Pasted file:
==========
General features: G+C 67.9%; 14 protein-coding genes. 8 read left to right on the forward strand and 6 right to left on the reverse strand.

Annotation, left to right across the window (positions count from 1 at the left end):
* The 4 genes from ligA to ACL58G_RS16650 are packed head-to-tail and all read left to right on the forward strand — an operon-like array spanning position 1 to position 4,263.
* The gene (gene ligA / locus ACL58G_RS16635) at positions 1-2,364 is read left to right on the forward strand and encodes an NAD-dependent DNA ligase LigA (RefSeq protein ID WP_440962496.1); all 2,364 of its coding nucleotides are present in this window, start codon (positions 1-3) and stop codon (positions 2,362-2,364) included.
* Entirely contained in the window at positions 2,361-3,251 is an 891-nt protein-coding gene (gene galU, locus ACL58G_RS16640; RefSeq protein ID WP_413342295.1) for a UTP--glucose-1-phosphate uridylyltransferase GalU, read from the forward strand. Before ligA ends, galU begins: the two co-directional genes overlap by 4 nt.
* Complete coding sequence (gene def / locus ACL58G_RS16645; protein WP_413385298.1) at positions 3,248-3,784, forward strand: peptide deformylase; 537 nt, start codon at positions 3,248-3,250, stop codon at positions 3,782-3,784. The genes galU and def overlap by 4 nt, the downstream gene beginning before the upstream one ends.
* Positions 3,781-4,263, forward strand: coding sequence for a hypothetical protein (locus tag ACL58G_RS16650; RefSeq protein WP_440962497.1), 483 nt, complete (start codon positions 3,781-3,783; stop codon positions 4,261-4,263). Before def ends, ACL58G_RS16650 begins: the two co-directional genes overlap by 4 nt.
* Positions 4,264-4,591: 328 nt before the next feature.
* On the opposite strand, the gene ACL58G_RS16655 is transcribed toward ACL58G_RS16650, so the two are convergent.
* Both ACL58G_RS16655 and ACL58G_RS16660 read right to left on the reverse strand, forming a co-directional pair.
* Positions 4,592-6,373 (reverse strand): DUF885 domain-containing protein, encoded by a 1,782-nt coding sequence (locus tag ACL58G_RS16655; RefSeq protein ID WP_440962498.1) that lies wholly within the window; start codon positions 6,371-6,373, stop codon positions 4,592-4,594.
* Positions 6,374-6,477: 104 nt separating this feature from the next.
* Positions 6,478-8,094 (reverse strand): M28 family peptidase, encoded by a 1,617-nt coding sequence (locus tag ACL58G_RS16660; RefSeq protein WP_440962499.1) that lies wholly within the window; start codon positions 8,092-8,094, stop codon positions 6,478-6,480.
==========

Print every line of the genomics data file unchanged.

General features: G+C 67.9%; 14 protein-coding genes. 8 read left to right on the forward strand and 6 right to left on the reverse strand.

Annotation, left to right across the window (positions count from 1 at the left end):
* The 4 genes from ligA to ACL58G_RS16650 are packed head-to-tail and all read left to right on the forward strand — an operon-like array spanning position 1 to position 4,263.
* The gene (gene ligA / locus ACL58G_RS16635) at positions 1-2,364 is read left to right on the forward strand and encodes an NAD-dependent DNA ligase LigA (RefSeq protein ID WP_440962496.1); all 2,364 of its coding nucleotides are present in this window, start codon (positions 1-3) and stop codon (positions 2,362-2,364) included.
* Entirely contained in the window at positions 2,361-3,251 is an 891-nt protein-coding gene (gene galU, locus ACL58G_RS16640; RefSeq protein ID WP_413342295.1) for a UTP--glucose-1-phosphate uridylyltransferase GalU, read from the forward strand. Before ligA ends, galU begins: the two co-directional genes overlap by 4 nt.
* Complete coding sequence (gene def / locus ACL58G_RS16645; protein WP_413385298.1) at positions 3,248-3,784, forward strand: peptide deformylase; 537 nt, start codon at positions 3,248-3,250, stop codon at positions 3,782-3,784. The genes galU and def overlap by 4 nt, the downstream gene beginning before the upstream one ends.
* Positions 3,781-4,263, forward strand: coding sequence for a hypothetical protein (locus tag ACL58G_RS16650; RefSeq protein WP_440962497.1), 483 nt, complete (start codon positions 3,781-3,783; stop codon positions 4,261-4,263). Before def ends, ACL58G_RS16650 begins: the two co-directional genes overlap by 4 nt.
* Positions 4,264-4,591: 328 nt before the next feature.
* On the opposite strand, the gene ACL58G_RS16655 is transcribed toward ACL58G_RS16650, so the two are convergent.
* Both ACL58G_RS16655 and ACL58G_RS16660 read right to left on the reverse strand, forming a co-directional pair.
* Positions 4,592-6,373 (reverse strand): DUF885 domain-containing protein, encoded by a 1,782-nt coding sequence (locus tag ACL58G_RS16655; RefSeq protein ID WP_440962498.1) that lies wholly within the window; start codon positions 6,371-6,373, stop codon positions 4,592-4,594.
* Positions 6,374-6,477: 104 nt separating this feature from the next.
* Positions 6,478-8,094 (reverse strand): M28 family peptidase, encoded by a 1,617-nt coding sequence (locus tag ACL58G_RS16660; RefSeq protein WP_440962499.1) that lies wholly within the window; start codon positions 8,092-8,094, stop codon positions 6,478-6,480.